29 May 2014

Thankful Thursday: Translation of Wilhelmine Fredrich Birth Extract

More information on this record can be found here

Where would our blogs be without readers?  My blog readers are THE BEST!  I certainly appreciate all the comments that have been written on my blog.  I reply to each and every one.  It is one of the parts of blogging that I enjoy.  I appreciate the emails I have gotten asking for more information or giving me more information. 

I especially appreciate a reader that was willing to translate a German Record for me. I was grateful when I received a translation of the above image, from one of my blog readers, Rafael.  What a generous reader! Here is the translation below along with Rafael's notes.  Thank you so much, Rafael.

from the Birth Register of the Protestant Congregation of _Schubin_
Year 1832, Number 101
Given name and surname:
Wilhelmine Fredrich, Protestant1
Name, Profession and Place of Residence of Father:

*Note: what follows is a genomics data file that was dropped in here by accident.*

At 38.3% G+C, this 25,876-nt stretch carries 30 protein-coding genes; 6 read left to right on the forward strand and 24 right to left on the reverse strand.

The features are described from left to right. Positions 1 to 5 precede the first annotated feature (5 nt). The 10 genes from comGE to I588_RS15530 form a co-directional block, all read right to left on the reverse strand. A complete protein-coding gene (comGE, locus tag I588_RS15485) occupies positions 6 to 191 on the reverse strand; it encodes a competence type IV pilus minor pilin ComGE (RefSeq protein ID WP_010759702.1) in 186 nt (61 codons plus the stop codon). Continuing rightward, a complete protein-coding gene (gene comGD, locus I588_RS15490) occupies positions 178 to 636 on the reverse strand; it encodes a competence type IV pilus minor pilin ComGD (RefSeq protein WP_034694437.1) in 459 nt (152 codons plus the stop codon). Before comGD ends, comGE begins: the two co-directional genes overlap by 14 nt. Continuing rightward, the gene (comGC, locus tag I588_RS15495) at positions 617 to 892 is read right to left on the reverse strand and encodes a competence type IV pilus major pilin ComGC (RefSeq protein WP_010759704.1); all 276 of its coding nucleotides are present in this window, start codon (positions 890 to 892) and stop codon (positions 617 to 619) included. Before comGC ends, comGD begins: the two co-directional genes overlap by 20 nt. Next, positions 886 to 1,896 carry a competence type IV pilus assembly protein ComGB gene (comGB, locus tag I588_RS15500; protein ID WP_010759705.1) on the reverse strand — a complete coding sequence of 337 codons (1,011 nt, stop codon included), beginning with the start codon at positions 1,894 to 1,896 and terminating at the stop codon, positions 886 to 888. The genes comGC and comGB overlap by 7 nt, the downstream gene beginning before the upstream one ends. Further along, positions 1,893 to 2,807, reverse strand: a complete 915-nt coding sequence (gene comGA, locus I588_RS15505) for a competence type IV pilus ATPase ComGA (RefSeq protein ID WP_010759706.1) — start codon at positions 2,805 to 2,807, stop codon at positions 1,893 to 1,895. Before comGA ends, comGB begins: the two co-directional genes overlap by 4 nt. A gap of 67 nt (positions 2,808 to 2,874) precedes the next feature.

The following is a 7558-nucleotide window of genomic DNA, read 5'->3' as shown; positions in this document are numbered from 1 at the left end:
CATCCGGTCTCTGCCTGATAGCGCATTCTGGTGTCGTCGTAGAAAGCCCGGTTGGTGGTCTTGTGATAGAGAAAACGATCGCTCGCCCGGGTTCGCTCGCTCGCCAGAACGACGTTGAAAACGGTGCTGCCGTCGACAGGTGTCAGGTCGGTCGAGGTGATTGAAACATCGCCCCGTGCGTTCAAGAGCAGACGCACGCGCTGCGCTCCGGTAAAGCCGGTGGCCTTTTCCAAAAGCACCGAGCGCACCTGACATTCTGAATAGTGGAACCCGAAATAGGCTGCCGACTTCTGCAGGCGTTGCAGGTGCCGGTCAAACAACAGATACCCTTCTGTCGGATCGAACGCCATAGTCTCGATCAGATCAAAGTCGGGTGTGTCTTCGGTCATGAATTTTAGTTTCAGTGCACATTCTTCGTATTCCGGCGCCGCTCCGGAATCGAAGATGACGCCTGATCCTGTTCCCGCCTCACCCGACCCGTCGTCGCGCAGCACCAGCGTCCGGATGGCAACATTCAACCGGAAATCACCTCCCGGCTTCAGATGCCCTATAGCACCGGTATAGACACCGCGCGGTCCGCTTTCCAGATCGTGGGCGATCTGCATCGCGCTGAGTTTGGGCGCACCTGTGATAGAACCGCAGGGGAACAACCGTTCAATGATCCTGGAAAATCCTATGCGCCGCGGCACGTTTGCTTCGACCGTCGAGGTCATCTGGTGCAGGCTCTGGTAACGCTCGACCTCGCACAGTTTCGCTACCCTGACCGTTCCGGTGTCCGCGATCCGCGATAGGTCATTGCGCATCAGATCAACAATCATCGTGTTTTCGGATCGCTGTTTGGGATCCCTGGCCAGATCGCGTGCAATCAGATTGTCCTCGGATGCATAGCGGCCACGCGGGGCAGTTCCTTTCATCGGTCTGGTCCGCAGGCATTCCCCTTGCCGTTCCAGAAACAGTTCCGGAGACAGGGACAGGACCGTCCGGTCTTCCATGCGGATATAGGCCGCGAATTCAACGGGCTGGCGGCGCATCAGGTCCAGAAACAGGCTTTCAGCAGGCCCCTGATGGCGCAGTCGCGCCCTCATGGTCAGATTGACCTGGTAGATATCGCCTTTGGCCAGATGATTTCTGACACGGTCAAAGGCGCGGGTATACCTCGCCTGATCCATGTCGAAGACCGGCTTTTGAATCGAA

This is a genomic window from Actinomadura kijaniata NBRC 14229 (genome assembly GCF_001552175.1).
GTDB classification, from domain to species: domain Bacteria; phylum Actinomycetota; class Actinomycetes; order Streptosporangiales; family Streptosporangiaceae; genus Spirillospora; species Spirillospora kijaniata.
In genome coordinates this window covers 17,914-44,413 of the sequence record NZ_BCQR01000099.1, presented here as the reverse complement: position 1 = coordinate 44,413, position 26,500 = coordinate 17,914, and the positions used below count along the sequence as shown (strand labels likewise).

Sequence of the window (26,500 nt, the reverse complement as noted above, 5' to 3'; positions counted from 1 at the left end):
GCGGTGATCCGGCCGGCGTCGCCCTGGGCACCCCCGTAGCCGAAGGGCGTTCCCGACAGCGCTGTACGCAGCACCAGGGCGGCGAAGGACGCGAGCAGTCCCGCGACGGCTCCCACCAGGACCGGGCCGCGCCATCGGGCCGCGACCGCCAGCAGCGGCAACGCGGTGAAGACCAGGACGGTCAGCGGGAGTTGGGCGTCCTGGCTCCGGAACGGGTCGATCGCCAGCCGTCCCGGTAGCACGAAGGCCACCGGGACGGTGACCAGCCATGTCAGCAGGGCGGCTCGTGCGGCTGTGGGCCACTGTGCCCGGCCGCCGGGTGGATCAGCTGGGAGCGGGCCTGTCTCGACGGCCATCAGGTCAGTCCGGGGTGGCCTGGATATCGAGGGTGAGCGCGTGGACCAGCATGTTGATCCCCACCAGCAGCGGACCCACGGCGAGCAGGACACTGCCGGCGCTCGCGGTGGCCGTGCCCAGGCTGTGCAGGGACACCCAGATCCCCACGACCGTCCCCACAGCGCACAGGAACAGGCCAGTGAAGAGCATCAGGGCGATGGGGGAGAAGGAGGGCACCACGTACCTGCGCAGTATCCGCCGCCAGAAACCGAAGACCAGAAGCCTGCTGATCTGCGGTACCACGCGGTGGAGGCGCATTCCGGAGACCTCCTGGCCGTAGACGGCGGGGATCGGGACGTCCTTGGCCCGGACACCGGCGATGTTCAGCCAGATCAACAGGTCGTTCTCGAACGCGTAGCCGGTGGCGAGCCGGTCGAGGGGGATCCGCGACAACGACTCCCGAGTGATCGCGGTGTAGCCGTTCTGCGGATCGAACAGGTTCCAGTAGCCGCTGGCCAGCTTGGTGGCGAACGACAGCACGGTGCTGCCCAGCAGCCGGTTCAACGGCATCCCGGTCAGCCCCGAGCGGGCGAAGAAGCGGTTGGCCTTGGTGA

Christoph Fredrich, _____2, Baerenbruch, Protestant1
Of Mother:
Susanna née Koenig, Protestant1
Year, Month and Day of Birth
1832 (Eighteen Hundred Thirty-Two
(in letters and numbers):
The 18th Eighteenth of September
Place of Birth:
Baerenbruch, Schubin District3
Date of Christening:
The 30th of September 1832
The accuracy of the above extract is certified by a stamp bearing the church seal.
Schubin, the 5th of February, 1938
Parish Office of the Protestant Church
[Illegible signature]
[Text of inked stamp on either side of document, in Polish: “Board of the Protestant Church in Szubin”]

[Text of revenue stamp, bottom right, in Polish: “1 Złoty Revenue Stamp”]

1. I’m 90% certain that the handwritten abbreviation that comes at the end of each family member’s entry is evang., which means ‘Protestant’ and makes perfect sense in context.

2. The handwritten entry for the father’s profession is unclear. The first half of the word may well be ‘Firms-’ (meaning ‘company,’ in the sense of a commercial enterprise or business), so the father could have been involved with a business of some kind.

3. I’ve translated the German word Kreis as ‘district’ here, but it can also be translated as ‘county,’ since either word can signify an administrative subdivision of a province or state. 

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